Skip to content

Solved: When de Lema a Brazilian resident arrived in New York


When de Lema, a Brazilian resident, arrived in New York City, his luggage consisted of three suitcases, an attache´ case, and a cylindrical bag. The attache´ case and the cylindrical bag contained jewels valued at $300,000. De Lema went from JFK Airport to the Waldorf Astoria Hotel, where he gave the three suitcases to hotel staff in the garage, and then he went to the lobby to register. The assistant manager, Baez, summoned room clerk Tamburino to assist him. De Lema stated, “The room clerk asked me if I had a reservation. I said, ‘Yes. The name is Jose´ Berga de Lema.’ And I said, ‘I want a safety deposit box.’ He said, ‘Please fill out your registration.’ ” While de Lema was filling out the registration form, paying $300 in cash as an advance, and Tamburino was filling out a receipt for that amount, de Lema had placed the attache´ case and the cylindrical bag on the floor. A woman jostled de Lema, apparently creating a diversion, and when he next looked down, he discovered that the attache´ case was gone. De Lema brought suit against the hotel for the value of the jewels stolen in the hotel’s lobby. The hotel maintained a safe for valuables and posted notices in the lobby, garage, and rooms as required by the New York law that modifies a hotelkeeper’s common law liability. The notices stated in part that the hotel was not liable for the loss of valuables that a guest had neglected to deliver to the hotel for safekeeping. The hotel’s defense was that de Lema had neglected to inform it of the presence of the jewels and to deliver the jewels to the hotel. Is the hotel liable for the value of the stolen jewels? [De Lema v Waldorf Astoria Hotel, Inc., 588 F Supp 19 (SDNY)]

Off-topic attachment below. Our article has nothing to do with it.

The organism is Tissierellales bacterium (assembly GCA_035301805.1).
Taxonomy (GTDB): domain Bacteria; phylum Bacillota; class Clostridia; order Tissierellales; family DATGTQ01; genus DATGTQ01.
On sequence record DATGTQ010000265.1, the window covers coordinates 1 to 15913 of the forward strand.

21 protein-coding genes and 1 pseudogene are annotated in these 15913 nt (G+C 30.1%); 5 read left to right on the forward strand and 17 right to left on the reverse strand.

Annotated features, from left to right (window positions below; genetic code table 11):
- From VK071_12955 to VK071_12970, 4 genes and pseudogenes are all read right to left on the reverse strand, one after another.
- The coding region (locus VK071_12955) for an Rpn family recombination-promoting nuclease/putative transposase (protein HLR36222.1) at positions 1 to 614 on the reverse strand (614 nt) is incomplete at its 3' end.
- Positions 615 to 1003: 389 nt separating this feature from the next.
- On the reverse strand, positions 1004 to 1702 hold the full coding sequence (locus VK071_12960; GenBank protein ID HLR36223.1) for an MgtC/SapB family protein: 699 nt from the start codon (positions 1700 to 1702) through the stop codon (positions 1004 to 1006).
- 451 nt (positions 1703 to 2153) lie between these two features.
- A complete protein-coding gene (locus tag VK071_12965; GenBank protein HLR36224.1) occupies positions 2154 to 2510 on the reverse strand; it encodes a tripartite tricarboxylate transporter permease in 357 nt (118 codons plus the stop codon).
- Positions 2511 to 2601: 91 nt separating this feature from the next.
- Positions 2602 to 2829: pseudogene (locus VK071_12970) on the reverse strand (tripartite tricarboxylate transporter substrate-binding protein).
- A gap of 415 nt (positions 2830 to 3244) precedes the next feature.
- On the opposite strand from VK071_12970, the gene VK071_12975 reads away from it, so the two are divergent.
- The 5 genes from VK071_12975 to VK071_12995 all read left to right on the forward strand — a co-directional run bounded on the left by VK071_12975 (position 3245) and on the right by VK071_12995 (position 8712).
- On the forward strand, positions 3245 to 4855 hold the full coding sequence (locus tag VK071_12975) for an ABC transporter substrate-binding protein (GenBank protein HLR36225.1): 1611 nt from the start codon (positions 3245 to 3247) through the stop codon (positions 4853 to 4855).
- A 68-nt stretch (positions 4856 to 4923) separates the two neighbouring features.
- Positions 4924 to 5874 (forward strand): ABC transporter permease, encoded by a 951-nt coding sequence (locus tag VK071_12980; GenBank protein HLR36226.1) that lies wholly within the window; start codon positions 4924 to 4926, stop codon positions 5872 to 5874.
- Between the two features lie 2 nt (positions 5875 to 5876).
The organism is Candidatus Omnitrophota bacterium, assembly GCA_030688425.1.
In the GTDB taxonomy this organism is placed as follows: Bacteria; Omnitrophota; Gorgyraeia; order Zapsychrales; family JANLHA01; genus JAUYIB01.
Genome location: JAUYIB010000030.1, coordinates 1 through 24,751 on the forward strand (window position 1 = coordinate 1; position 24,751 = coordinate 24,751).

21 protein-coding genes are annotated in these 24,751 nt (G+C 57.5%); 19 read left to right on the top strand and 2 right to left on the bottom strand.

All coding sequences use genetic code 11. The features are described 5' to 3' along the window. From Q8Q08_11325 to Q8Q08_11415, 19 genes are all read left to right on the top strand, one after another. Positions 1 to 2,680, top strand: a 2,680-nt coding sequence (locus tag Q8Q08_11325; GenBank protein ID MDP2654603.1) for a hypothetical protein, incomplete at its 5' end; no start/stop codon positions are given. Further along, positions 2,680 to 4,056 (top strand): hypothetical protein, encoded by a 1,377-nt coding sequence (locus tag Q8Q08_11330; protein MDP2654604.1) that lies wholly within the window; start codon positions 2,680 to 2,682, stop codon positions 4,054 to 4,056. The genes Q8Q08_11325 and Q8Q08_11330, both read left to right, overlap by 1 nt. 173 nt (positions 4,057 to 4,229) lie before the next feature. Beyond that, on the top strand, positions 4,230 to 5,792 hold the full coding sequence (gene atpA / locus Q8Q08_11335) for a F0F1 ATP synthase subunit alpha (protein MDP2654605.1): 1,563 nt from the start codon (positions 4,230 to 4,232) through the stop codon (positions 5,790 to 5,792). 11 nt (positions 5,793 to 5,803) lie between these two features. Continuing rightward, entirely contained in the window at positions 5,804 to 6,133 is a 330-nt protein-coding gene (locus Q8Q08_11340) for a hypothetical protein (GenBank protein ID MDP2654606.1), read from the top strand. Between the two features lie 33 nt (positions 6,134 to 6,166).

Leave a Reply